Diary of a wine writer 1: the germ of an idea

A month ago I had the news that I had not passed my Master of Wine tasting exam. As a result, I am leaving the programme. Theoretically, I could return in two years but we will see if that is going to happen. So, for the first time in what is nearly a decade, I am no longer a wine student. What would I like to do with my ‘free time’, over and above my full-time role with the WSET as a researcher and writer?  

One of my very few regrets about MW study is that it meant that I had to keep abreast of the whole world of wine. The casualty was my focus on Italy and France. My new status means that I can return to the countries and regions that I particularly love. And I can concentrate on the things that I have a gift for – researching and writing.  

In these last few years the much-loved series, Classic Wine Library, has been revived by Infinite Ideas and its editor Richard Burton. Recently there have been many additions to the ‘library’: these include books on New Zealand, Rosé, Faugères and even Great BritainThe format is 300 pages or so of well-researched and accessibly written paperbacks, with some colour photos, on a country, a region or a theme in wine. They are intended for all-comers – wine lovers, professionals and wine students. I briefly met Richard some years ago so the idea has been simmering away. The publishing house also appeals to me as it is based in Oxford where I was a student for two periods many years ago.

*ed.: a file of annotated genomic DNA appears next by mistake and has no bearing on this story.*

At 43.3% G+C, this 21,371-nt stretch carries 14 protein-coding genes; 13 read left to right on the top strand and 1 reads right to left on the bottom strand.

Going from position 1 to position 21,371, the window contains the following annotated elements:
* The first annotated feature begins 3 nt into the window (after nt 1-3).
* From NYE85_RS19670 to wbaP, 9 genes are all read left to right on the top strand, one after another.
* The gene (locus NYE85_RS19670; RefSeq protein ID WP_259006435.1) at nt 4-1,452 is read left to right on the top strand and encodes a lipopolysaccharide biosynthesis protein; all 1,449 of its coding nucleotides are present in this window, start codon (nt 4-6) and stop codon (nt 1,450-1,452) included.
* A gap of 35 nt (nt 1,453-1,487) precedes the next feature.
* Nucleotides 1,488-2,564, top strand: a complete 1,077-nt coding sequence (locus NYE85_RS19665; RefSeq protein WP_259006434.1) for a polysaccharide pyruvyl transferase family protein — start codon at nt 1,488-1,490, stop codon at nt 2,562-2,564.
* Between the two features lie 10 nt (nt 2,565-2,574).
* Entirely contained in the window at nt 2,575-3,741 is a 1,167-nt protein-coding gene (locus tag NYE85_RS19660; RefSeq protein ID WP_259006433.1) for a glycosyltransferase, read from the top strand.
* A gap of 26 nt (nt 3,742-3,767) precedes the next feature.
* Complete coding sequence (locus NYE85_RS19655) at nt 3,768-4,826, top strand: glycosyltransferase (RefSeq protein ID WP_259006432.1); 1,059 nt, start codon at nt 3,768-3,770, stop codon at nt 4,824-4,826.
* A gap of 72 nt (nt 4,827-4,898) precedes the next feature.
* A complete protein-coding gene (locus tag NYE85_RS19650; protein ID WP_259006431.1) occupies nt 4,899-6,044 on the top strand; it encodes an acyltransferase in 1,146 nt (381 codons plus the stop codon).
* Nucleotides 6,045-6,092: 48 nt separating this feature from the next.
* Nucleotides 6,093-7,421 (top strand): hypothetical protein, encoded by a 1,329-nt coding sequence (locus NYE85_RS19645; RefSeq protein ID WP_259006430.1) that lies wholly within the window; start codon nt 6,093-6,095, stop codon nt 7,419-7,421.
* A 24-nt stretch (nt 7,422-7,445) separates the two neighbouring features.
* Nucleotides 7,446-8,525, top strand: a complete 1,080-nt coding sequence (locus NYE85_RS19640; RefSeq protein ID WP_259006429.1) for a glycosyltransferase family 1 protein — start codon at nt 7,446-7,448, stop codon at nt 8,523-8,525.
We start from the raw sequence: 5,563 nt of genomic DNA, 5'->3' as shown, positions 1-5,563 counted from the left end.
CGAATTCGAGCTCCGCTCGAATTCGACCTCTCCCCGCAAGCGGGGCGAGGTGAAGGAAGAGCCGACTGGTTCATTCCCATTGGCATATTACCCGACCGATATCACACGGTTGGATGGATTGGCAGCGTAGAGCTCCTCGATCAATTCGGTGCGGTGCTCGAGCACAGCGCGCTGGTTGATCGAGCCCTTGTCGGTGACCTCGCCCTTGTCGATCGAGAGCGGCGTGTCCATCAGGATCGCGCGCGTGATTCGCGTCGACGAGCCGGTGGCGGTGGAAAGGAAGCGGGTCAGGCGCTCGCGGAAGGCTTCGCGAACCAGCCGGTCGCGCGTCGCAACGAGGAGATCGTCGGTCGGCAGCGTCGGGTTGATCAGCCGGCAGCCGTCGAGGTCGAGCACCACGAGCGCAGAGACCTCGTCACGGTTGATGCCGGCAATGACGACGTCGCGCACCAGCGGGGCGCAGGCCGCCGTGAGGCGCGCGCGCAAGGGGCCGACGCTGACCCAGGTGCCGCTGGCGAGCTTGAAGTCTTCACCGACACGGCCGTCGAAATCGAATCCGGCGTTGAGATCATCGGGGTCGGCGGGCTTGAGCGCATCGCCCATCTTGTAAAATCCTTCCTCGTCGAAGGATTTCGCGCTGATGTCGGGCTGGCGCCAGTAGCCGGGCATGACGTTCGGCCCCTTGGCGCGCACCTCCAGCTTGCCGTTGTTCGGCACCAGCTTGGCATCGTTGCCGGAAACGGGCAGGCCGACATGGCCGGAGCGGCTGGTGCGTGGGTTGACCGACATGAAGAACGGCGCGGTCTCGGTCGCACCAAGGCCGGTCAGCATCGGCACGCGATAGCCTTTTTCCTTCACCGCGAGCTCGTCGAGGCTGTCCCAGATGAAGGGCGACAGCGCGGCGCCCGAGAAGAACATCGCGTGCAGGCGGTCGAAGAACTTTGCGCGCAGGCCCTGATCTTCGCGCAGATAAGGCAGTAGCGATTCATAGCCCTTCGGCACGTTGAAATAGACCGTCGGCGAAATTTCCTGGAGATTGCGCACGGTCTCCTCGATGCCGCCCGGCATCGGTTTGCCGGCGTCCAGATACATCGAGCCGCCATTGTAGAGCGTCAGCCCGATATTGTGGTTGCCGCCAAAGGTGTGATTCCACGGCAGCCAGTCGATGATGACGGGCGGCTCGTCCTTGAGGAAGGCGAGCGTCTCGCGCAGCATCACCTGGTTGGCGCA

I had little idea how to get published but one thing I learnt as an MW student was that you might as well have a go at something. I won a lot of essay prizes as a student because I had a go; I visited many prestigious wineries because I had the temerity to ask. The worst that can happen is that your email is ignored or they say no.  

But then the question became: what am I going to write about, what is the topic I am going to propose?  

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